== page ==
Dry hopping vs adding at flameout?

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Twofox

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There seem to be obvious differences between the two.

I added hops at flameout, and the addition tasted great. After fermentation that flavor was gone.

So I take it that dry hopping instead will add that back to the flavor correct?
 

kjjohns5

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There is a difference, but I don't believe so in the way that you're thinking. Both flame out and dry hopping adds aroma, ususally not too much flavor because not much of the alpha is pulled from the hop because it's not boiling. You will get more flavor into the beer from flame out than dry hop, but what I think you're running into is a loss of flavor over time? That will happen. The moment hops are taken out of the beer, it will slowly lose some of that flavor.

For example, I made an IPA like 3 months ago. I have about 2 bottles left, opened 2 last night. The hop flavor has dwindled quite a bit since I first opened the bottle. That's why some people dry hop in their kegs as well, so that the beer maintains that hop aroma.

I am however, new to brewing as well, and I'm sure people on this site have way better input than I do. Good luck!
 
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Twofox

Twofox

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Yeah, have to agree that it would decline over time.

For me it added a definite aroma, but also left an aftertaste which made me want more.

I used pellets into the wort and just left them there. Standard kitchen strainer into the fermentor.

Fermentation removes some of that aroma and what I'm wondering is if I dry hop instead if I'll get that in the finished product?
 

Montanaandy

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I just read an article in BYO or a similar publication (not Zymurgy though) that went into great detail about the chemical differences involved in late boil additions versus dry hopping. The crux of the article was that it was preferable to dry hop but that you had to be careful as to when and how long you did it (far along enough in the fermentation and not too long in the primary/secondary). The author was a well known brew pub owner so he had cred. Really interesting article and worth a read. Montanaandy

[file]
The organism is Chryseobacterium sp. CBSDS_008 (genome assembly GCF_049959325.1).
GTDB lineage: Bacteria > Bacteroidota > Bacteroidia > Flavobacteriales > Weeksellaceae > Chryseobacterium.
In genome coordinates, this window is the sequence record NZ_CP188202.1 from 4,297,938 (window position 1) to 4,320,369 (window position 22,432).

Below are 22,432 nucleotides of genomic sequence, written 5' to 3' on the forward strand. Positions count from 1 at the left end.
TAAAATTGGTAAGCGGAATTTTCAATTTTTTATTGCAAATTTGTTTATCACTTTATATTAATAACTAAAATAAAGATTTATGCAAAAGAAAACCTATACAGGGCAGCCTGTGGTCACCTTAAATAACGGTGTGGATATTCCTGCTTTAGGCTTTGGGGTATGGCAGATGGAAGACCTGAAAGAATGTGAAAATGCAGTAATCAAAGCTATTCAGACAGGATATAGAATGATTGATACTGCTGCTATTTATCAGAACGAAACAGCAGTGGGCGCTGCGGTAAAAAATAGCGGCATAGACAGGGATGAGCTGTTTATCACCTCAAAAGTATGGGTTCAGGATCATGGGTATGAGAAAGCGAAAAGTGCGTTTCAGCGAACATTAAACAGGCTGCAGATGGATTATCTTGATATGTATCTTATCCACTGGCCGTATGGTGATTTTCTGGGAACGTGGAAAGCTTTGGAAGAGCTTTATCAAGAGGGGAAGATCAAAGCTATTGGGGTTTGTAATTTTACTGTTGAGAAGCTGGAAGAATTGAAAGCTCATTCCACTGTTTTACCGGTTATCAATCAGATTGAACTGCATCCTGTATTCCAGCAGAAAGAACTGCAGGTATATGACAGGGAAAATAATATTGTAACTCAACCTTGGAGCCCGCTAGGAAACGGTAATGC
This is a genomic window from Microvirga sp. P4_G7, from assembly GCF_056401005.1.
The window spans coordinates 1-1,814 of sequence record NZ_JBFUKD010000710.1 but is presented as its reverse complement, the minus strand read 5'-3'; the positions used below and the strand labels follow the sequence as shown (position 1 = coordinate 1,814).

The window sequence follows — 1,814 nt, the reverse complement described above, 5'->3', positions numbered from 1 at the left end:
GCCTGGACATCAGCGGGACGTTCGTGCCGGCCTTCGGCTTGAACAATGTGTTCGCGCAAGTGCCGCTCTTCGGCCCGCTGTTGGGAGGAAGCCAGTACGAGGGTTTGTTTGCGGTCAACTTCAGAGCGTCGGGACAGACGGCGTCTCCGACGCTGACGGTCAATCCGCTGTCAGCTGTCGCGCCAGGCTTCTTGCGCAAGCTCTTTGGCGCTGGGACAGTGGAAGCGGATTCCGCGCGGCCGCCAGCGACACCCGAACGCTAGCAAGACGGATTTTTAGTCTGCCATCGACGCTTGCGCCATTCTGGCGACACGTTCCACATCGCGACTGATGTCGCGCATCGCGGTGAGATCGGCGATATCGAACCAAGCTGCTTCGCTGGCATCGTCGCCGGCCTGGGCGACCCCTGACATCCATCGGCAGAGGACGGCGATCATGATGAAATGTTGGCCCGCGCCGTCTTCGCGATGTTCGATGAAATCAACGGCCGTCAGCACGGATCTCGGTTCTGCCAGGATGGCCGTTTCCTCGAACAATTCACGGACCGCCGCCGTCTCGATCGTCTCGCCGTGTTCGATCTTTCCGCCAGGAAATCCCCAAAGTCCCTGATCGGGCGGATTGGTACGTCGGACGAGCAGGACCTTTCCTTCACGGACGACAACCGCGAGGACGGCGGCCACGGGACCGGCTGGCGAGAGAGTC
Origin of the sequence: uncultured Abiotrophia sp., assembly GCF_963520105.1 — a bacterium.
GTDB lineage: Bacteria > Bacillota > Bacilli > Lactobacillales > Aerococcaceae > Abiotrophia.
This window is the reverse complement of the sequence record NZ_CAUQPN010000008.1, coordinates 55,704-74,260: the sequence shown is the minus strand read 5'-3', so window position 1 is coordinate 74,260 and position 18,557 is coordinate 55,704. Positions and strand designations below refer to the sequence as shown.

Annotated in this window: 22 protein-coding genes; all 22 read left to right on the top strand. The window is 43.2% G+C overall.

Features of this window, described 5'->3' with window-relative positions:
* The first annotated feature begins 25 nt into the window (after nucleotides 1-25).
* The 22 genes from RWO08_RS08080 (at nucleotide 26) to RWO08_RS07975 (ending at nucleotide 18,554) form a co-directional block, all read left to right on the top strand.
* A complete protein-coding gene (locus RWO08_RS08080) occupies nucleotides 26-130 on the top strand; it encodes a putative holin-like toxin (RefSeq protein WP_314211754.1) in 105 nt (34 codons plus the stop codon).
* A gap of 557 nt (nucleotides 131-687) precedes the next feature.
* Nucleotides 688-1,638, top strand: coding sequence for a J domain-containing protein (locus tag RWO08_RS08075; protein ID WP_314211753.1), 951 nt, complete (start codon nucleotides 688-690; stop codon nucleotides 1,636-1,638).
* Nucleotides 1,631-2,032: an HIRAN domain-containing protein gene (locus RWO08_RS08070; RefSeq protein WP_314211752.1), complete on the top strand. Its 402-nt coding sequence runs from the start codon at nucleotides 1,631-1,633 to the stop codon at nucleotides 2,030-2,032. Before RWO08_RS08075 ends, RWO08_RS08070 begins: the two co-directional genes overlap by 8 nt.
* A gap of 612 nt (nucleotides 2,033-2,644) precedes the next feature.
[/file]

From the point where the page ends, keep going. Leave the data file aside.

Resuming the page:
samc

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I've switched up recipes by doing flameouts instead of dry hops and usually what happens is that the early beers from the first 5 gallon keg are great. By the time I am finishing up that keg and going to the second keg the beer has gone off balance to the bitter side and I have to dry hop to bring it back.
 
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Twofox

Twofox

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I just read an article in BYO or a similar publication (not Zymurgy though) that went into great detail about the chemical differences involved in late boil additions versus dry hopping. The crux of the article was that it was preferable to dry hop but that you had to be careful as to when and how long you did it (far along enough in the fermentation and not too long in the primary/secondary). The author was a well known brew pub owner so he had cred. Really interesting article and worth a read. Montanaandy
Some folks say that leaving hops in secondary too long (2 weeks) imparts a grassy aroma/flavor. Others say it doesn't. I'm wondering if it depends on the hops, amarillo vs willamette for instance.

It's starting to sound tho like dry hopping will add a more hoppy flavor, where flameout will remove some compounds and then the aroma may not come through depending on the yeast.

Gonna try the dry hopping I think this time.

Thanks for all the help!
 

Montanaandy

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"Post the article, please?"

Wish I could but I don't have it (read it at a local bookstore mag section). It was in one of the beer related publications but it was not Zymurgy and I don't think it was BYO but I am not certain. I just read it yesterday so if you go to Borders or Barney Nobel they probably have it. Montanaandy
 

carp

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Just wanted to comment on the 'don't dryhop over 2 weeks or you'll get grassy flavors' thing. I have gone over 4 weeks with dry hops in the keg, and have not noticed any grassy flavor. My experience is using cascade, centennial, and amarillo in various IPAs.
 
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